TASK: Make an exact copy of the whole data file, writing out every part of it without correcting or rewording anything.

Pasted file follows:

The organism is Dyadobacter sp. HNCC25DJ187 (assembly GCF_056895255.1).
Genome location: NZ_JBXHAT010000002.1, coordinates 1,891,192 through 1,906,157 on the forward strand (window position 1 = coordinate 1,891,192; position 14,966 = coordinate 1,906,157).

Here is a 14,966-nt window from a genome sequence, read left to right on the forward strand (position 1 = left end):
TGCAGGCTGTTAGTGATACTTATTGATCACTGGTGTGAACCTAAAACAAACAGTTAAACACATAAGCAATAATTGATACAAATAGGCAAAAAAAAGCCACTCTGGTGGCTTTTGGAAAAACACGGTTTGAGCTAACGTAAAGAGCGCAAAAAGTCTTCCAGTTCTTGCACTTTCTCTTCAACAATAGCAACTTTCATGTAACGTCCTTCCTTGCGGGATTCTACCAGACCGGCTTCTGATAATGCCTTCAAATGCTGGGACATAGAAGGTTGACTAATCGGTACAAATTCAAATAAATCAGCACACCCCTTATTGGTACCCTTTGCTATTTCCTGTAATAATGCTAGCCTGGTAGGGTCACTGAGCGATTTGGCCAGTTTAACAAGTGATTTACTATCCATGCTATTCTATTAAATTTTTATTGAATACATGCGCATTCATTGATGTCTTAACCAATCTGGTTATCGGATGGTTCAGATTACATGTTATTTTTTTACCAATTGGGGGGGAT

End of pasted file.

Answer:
The organism is Dyadobacter sp. HNCC25DJ187 (assembly GCF_056895255.1).
Genome location: NZ_JBXHAT010000002.1, coordinates 1,891,192 through 1,906,157 on the forward strand (window position 1 = coordinate 1,891,192; position 14,966 = coordinate 1,906,157).

Here is a 14,966-nt window from a genome sequence, read left to right on the forward strand (position 1 = left end):
TGCAGGCTGTTAGTGATACTTATTGATCACTGGTGTGAACCTAAAACAAACAGTTAAACACATAAGCAATAATTGATACAAATAGGCAAAAAAAAGCCACTCTGGTGGCTTTTGGAAAAACACGGTTTGAGCTAACGTAAAGAGCGCAAAAAGTCTTCCAGTTCTTGCACTTTCTCTTCAACAATAGCAACTTTCATGTAACGTCCTTCCTTGCGGGATTCTACCAGACCGGCTTCTGATAATGCCTTCAAATGCTGGGACATAGAAGGTTGACTAATCGGTACAAATTCAAATAAATCAGCACACCCCTTATTGGTACCCTTTGCTATTTCCTGTAATAATGCTAGCCTGGTAGGGTCACTGAGCGATTTGGCCAGTTTAACAAGTGATTTACTATCCATGCTATTCTATTAAATTTTTATTGAATACATGCGCATTCATTGATGTCTTAACCAATCTGGTTATCGGATGGTTCAGATTACATGTTATTTTTTTACCAATTGGGGGGGAT